In today’s Telegram, reporter Bonnie Belec puts a face on the numbers by profiling three local families about the ups and downs of living on the Northeast Avalon. She also speaks to Yvette Walton, executive director of the Single Parents Association NL.

As well, Daniel MacEachern takes a look at our apparent penchant for travel, and Barb Sweet breaks down some of the statistics on lifestyle habits.

MetroView coverage can be found in the A section starting on page A1.

Organizations: Canadian Family magazine, The Telegram, Single Parents Association NL.As

Geographic location: Canada, Northeast Avalon

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Recent comments

  • Turry from town
    October 15, 2012 - 18:17

    Does John Smith know how to read? Nobody is saying they want something for nothing.I have been working all my life and still am.It is just the greed from one or two industries that are making it hard on everyone.Atleast John Smith,I have an opinion,you have a criticism.But then again,this is a free country,and a wise man has something to say,and an idiot has to say something.And you said something John.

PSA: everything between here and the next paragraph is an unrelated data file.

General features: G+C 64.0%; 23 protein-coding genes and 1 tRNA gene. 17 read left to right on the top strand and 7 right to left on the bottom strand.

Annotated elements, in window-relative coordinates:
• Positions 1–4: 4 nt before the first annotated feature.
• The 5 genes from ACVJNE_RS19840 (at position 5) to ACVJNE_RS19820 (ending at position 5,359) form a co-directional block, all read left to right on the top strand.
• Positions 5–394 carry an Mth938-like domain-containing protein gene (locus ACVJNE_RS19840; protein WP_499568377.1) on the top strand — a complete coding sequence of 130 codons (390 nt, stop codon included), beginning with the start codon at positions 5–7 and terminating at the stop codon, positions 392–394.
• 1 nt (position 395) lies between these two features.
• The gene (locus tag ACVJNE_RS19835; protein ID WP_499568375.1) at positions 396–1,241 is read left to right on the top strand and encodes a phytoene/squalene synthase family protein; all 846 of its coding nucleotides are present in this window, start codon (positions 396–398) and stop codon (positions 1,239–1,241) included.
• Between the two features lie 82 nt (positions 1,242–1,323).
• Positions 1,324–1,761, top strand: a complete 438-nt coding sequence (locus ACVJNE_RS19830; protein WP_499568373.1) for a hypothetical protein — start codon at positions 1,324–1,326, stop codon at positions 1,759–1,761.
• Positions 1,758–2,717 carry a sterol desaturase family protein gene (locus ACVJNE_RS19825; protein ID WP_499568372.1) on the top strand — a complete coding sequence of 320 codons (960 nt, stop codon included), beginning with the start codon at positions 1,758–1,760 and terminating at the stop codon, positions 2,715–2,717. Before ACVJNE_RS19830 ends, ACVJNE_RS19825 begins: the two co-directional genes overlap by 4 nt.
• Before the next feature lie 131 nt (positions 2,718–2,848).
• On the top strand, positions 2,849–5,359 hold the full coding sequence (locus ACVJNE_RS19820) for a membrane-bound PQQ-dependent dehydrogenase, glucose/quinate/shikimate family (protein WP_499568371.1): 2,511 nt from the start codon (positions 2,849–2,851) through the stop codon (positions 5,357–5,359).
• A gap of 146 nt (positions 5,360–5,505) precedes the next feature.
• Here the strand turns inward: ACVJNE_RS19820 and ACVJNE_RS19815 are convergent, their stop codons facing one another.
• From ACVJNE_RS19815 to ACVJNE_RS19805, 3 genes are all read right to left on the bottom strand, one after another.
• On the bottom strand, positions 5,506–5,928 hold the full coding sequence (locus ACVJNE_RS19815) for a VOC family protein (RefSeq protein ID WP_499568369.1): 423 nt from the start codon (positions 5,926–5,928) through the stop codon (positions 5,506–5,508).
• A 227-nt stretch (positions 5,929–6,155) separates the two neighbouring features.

• John Smith
    October 15, 2012 - 15:13

    Read the comments below...these are the same dupes who would be whining and complaining if the oil had never been discovered. Then it would be something else to complain never wants free housing, and the other wants free something or other. You think St. John's is expensive lol go to any other city in NA, it only goes up from here...

    • david
      October 15, 2012 - 19:51

      Dear John: Government should try paying some attention to the predictable, widespread social injustices, inequities and societal problems spawned by an oil boom economy ---- the same, predictable things that have occurred in every other previous place ---- and they should spend much less time taking our province's entire oil legacy fund and rolling the dice on its one, ludicrously unjustifed casino bet called Muskrat Falls. Seriously, just shut your obsequious, ginormously ignorant pie hole.

  • Turry from town
    October 15, 2012 - 11:19